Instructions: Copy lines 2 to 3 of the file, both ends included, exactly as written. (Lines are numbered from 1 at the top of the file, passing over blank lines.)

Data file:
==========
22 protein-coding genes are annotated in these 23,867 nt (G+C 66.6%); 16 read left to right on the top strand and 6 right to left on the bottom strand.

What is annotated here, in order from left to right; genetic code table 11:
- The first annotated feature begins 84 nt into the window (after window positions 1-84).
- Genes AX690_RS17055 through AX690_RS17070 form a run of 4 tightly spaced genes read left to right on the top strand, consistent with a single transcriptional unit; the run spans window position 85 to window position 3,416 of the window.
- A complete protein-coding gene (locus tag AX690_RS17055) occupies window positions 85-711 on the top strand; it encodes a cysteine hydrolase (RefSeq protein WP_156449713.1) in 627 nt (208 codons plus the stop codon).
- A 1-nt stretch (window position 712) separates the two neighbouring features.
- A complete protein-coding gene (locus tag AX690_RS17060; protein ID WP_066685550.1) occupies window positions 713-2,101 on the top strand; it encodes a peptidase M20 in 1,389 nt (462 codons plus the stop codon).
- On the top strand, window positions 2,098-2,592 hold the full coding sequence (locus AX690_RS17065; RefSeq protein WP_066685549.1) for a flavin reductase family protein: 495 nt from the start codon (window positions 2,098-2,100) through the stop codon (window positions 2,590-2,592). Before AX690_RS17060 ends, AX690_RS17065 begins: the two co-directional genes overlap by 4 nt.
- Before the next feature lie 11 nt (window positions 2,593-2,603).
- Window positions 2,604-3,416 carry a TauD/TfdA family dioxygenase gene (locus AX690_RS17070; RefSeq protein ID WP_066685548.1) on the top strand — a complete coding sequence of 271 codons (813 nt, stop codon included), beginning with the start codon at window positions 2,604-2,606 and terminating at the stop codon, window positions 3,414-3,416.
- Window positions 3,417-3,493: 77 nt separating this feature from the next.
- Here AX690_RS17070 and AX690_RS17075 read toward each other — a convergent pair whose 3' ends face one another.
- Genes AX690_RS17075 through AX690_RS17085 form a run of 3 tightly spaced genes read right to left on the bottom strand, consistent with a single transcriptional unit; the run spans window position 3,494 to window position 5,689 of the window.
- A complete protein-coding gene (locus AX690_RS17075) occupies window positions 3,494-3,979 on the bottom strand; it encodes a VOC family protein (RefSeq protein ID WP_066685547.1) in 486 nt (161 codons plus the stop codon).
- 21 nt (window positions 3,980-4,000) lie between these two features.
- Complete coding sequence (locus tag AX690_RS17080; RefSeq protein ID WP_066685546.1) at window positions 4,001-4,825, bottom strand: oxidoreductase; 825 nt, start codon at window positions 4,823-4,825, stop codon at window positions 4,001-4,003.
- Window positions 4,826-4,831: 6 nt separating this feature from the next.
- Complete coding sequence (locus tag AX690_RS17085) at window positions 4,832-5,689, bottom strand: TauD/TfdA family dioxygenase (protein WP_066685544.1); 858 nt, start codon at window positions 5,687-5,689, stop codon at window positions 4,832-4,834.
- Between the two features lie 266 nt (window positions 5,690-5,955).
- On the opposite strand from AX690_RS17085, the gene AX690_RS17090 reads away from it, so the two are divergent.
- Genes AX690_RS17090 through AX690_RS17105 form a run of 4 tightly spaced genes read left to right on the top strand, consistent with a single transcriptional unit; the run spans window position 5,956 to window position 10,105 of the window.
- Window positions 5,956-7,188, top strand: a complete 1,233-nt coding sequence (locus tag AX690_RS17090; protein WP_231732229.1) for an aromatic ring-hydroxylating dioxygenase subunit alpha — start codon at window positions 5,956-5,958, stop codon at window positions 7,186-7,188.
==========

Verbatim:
What is annotated here, in order from left to right; genetic code table 11:
- The first annotated feature begins 84 nt into the window (after window positions 1-84).